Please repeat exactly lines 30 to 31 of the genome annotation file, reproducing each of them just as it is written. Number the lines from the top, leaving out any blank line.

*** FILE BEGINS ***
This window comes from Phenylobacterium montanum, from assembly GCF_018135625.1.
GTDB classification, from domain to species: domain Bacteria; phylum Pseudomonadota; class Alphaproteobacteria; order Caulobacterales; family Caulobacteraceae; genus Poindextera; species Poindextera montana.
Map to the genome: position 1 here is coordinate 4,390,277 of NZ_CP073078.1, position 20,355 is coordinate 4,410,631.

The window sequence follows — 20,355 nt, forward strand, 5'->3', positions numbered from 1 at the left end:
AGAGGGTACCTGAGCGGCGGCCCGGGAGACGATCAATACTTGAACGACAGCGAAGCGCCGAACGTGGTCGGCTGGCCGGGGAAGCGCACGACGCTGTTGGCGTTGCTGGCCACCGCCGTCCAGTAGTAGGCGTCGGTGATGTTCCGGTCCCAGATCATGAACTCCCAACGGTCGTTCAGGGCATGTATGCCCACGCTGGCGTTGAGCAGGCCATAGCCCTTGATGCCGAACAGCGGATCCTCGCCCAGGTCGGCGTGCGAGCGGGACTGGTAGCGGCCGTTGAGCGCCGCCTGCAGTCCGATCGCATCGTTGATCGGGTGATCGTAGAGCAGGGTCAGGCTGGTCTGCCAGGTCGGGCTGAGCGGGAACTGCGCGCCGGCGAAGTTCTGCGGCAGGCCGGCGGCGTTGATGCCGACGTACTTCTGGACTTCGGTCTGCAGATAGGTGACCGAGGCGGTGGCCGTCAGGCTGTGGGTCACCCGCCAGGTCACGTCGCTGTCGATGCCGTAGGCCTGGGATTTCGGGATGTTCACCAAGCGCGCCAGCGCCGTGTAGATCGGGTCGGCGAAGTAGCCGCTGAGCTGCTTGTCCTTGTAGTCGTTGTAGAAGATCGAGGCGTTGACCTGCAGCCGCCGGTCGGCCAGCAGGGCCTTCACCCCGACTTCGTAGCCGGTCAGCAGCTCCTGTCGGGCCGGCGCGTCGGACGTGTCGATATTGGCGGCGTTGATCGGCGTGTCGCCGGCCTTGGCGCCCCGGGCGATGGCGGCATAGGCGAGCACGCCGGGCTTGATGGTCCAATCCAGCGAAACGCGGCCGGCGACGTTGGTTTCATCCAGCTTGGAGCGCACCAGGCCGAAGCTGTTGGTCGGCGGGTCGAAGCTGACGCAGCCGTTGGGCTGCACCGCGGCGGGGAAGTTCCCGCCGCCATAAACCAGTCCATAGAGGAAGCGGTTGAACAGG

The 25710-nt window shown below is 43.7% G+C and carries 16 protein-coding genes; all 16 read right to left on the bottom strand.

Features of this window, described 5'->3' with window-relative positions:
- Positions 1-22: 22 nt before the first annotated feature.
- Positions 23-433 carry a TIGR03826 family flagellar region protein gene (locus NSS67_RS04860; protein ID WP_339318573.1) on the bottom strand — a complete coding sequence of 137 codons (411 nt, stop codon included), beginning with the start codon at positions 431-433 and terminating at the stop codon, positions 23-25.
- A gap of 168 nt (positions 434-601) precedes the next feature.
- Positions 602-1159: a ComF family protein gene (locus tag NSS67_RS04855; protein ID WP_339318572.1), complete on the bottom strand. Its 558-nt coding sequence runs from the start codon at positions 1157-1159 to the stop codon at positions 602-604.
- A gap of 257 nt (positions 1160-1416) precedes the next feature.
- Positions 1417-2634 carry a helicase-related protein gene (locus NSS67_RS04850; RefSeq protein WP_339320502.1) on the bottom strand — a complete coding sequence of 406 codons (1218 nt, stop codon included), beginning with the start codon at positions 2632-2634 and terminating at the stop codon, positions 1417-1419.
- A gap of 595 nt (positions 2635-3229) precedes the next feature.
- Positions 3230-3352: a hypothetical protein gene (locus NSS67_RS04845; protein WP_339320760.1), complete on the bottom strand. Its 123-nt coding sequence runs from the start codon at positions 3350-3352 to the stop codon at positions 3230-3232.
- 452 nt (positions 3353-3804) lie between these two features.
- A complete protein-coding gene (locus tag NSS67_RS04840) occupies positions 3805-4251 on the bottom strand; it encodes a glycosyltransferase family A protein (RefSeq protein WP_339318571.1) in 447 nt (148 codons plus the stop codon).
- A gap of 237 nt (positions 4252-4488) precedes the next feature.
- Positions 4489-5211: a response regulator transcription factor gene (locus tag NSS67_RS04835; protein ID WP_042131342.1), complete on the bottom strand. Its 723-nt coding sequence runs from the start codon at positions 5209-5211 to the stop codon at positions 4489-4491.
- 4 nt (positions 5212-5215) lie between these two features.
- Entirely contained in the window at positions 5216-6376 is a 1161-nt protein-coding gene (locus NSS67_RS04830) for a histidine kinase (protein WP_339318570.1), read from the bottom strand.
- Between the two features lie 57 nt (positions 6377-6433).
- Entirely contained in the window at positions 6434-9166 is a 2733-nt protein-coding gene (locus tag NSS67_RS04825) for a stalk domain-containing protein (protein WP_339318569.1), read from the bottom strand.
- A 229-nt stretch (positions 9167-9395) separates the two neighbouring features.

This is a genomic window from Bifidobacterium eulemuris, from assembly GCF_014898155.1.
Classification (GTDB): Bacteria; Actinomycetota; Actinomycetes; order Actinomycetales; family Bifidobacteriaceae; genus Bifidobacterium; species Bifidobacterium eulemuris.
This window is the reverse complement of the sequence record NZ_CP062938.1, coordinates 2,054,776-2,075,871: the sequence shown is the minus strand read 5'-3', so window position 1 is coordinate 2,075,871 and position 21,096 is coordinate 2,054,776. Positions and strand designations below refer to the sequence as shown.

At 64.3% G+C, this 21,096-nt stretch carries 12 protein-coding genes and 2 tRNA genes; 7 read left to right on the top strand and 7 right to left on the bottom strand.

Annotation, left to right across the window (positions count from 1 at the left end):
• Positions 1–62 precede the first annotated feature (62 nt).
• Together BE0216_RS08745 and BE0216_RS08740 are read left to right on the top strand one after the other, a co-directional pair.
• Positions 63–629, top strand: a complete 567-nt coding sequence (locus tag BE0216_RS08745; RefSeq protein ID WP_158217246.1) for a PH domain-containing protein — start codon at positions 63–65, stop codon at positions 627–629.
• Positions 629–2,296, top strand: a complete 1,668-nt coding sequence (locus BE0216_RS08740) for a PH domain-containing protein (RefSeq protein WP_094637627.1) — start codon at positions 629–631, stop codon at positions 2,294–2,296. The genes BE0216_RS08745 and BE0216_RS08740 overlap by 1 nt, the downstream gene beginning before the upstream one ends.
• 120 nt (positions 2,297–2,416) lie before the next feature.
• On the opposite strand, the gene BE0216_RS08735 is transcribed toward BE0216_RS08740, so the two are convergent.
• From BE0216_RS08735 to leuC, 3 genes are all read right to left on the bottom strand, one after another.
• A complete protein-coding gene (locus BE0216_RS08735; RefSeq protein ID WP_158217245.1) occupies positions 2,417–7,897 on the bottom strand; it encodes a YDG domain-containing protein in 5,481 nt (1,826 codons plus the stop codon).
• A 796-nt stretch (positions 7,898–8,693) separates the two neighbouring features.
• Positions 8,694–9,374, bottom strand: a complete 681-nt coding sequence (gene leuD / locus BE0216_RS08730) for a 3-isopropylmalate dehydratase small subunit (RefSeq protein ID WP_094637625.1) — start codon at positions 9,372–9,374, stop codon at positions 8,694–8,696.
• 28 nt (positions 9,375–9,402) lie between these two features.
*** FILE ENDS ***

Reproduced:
• Positions 1–62 precede the first annotated feature (62 nt).
• Together BE0216_RS08745 and BE0216_RS08740 are read left to right on the top strand one after the other, a co-directional pair.